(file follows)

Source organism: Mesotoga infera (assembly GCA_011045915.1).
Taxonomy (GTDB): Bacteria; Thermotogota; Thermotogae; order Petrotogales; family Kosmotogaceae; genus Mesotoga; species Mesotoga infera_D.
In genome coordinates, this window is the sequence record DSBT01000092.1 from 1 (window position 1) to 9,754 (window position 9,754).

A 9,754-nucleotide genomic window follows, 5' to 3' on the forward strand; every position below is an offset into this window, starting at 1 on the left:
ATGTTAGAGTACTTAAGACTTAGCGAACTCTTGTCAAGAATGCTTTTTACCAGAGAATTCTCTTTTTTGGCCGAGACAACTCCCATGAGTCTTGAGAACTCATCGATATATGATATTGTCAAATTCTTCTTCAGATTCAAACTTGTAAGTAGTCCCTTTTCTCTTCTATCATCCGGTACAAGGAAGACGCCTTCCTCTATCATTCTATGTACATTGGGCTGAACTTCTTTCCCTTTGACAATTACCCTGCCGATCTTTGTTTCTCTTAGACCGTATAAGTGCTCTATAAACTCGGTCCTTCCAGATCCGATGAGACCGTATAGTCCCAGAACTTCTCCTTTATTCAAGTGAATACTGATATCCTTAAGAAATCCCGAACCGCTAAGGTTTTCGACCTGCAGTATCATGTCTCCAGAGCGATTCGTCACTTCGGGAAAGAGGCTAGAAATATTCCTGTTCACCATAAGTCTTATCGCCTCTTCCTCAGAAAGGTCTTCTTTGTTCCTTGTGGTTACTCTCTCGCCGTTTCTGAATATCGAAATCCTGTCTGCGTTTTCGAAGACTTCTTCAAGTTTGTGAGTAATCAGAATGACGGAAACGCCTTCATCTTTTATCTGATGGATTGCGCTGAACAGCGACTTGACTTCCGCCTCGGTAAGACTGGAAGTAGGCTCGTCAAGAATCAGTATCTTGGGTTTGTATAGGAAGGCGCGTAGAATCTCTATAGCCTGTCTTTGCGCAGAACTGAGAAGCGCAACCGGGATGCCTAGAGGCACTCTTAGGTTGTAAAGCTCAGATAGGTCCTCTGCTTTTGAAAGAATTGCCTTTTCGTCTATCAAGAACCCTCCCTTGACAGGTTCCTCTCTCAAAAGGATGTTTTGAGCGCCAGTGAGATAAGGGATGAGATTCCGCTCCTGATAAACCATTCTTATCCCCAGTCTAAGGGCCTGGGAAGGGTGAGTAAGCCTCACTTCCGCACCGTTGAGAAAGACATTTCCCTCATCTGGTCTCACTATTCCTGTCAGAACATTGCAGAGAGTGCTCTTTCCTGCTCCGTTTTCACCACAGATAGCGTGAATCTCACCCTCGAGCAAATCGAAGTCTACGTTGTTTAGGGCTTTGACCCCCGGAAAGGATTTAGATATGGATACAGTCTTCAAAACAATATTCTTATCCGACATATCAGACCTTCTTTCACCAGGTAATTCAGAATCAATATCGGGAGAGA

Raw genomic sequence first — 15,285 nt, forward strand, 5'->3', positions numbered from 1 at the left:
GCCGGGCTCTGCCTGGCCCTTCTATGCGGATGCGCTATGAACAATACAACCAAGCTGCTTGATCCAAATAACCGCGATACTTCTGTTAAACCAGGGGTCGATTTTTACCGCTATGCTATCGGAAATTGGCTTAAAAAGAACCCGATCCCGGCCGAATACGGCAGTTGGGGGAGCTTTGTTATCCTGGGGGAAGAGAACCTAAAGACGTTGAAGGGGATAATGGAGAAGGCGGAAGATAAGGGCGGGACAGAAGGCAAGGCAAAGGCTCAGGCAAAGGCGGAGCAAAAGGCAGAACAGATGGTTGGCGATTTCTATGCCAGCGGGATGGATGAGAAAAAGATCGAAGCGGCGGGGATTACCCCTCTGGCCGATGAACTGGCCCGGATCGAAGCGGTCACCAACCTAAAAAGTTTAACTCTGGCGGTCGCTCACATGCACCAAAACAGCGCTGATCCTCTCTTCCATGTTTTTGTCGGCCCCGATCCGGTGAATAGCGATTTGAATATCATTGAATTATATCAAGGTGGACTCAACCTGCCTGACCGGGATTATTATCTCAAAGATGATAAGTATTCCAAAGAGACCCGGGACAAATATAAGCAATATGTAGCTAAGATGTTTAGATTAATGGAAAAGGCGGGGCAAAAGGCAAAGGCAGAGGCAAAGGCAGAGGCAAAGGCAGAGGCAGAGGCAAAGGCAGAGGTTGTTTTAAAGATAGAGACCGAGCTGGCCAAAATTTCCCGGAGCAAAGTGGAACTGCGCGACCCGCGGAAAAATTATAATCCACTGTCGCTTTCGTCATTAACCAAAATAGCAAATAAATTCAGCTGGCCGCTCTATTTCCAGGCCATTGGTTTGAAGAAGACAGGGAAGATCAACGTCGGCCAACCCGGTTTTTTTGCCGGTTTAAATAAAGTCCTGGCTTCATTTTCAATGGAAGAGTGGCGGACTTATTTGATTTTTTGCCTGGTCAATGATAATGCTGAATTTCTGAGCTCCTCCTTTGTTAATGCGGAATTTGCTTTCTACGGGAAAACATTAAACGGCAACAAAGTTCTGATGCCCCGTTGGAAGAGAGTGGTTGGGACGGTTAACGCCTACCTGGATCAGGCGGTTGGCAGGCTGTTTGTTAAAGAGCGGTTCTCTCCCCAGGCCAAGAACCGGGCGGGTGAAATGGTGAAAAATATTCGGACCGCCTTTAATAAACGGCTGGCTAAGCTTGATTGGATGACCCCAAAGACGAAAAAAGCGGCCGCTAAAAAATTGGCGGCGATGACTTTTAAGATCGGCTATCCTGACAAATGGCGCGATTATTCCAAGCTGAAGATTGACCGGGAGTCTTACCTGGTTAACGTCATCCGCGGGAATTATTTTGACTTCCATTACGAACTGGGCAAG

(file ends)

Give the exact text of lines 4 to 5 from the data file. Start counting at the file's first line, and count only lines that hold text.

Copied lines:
A 9,754-nucleotide genomic window follows, 5' to 3' on the forward strand; every position below is an offset into this window, starting at 1 on the left:
ATGTTAGAGTACTTAAGACTTAGCGAACTCTTGTCAAGAATGCTTTTTACCAGAGAATTCTCTTTTTTGGCCGAGACAACTCCCATGAGTCTTGAGAACTCATCGATATATGATATTGTCAAATTCTTCTTCAGATTCAAACTTGTAAGTAGTCCCTTTTCTCTTCTATCATCCGGTACAAGGAAGACGCCTTCCTCTATCATTCTATGTACATTGGGCTGAACTTCTTTCCCTTTGACAATTACCCTGCCGATCTTTGTTTCTCTTAGACCGTATAAGTGCTCTATAAACTCGGTCCTTCCAGATCCGATGAGACCGTATAGTCCCAGAACTTCTCCTTTATTCAAGTGAATACTGATATCCTTAAGAAATCCCGAACCGCTAAGGTTTTCGACCTGCAGTATCATGTCTCCAGAGCGATTCGTCACTTCGGGAAAGAGGCTAGAAATATTCCTGTTCACCATAAGTCTTATCGCCTCTTCCTCAGAAAGGTCTTCTTTGTTCCTTGTGGTTACTCTCTCGCCGTTTCTGAATATCGAAATCCTGTCTGCGTTTTCGAAGACTTCTTCAAGTTTGTGAGTAATCAGAATGACGGAAACGCCTTCATCTTTTATCTGATGGATTGCGCTGAACAGCGACTTGACTTCCGCCTCGGTAAGACTGGAAGTAGGCTCGTCAAGAATCAGTATCTTGGGTTTGTATAGGAAGGCGCGTAGAATCTCTATAGCCTGTCTTTGCGCAGAACTGAGAAGCGCAACCGGGATGCCTAGAGGCACTCTTAGGTTGTAAAGCTCAGATAGGTCCTCTGCTTTTGAAAGAATTGCCTTTTCGTCTATCAAGAACCCTCCCTTGACAGGTTCCTCTCTCAAAAGGATGTTTTGAGCGCCAGTGAGATAAGGGATGAGATTCCGCTCCTGATAAACCATTCTTATCCCCAGTCTAAGGGCCTGGGAAGGGTGAGTAAGCCTCACTTCCGCACCGTTGAGAAAGACATTTCCCTCATCTGGTCTCACTATTCCTGTCAGAACATTGCAGAGAGTGCTCTTTCCTGCTCCGTTTTCACCACAGATAGCGTGAATCTCACCCTCGAGCAAATCGAAGTCTACGTTGTTTAGGGCTTTGACCCCCGGAAAGGATTTAGATATGGATACAGTCTTCAAAACAATATTCTTATCCGACATATCAGACCTTCTTTCACCAGGTAATTCAGAATCAATATCGGGAGAGA